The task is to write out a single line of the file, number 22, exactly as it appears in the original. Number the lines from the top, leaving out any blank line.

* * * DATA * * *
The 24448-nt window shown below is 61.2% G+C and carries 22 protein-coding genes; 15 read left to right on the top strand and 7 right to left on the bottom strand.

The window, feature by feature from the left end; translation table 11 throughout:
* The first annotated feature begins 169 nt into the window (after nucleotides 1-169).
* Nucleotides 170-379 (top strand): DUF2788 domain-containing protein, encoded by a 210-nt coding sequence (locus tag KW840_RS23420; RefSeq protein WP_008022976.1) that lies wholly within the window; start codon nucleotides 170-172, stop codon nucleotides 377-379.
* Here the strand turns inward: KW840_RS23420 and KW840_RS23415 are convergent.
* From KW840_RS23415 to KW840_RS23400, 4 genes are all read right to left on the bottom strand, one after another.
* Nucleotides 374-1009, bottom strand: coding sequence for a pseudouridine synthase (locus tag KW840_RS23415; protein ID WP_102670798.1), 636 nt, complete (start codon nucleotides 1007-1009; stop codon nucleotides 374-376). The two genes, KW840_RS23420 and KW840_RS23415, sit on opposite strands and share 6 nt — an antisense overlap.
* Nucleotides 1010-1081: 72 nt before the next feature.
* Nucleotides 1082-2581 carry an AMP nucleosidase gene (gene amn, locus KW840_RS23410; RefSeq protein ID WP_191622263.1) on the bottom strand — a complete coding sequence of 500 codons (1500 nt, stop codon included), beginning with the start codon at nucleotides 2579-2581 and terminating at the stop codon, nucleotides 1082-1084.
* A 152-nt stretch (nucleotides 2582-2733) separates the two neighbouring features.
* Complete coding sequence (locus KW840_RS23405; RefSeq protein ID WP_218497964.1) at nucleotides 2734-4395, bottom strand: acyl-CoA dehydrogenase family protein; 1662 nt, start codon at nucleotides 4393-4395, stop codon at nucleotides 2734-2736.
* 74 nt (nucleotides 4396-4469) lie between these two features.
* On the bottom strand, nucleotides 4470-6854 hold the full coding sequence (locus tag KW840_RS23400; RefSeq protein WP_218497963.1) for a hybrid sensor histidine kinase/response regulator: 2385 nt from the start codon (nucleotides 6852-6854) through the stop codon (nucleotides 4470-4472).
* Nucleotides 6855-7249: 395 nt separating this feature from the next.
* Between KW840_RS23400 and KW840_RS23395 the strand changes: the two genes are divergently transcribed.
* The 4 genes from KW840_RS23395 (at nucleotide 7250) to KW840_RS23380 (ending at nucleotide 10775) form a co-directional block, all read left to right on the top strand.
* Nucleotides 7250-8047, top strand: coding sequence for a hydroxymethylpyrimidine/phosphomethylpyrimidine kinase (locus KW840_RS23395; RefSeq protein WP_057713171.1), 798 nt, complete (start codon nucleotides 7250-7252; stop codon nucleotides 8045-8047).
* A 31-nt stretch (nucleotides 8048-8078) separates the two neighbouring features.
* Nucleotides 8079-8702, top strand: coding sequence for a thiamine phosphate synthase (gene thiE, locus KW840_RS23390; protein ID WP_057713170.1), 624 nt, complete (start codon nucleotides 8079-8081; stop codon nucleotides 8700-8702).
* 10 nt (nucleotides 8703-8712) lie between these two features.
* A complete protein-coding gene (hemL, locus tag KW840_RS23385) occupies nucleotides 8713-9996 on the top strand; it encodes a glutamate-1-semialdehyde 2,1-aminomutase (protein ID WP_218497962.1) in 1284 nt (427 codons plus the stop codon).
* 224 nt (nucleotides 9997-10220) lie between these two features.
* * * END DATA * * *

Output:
* 224 nt (nucleotides 9997-10220) lie between these two features.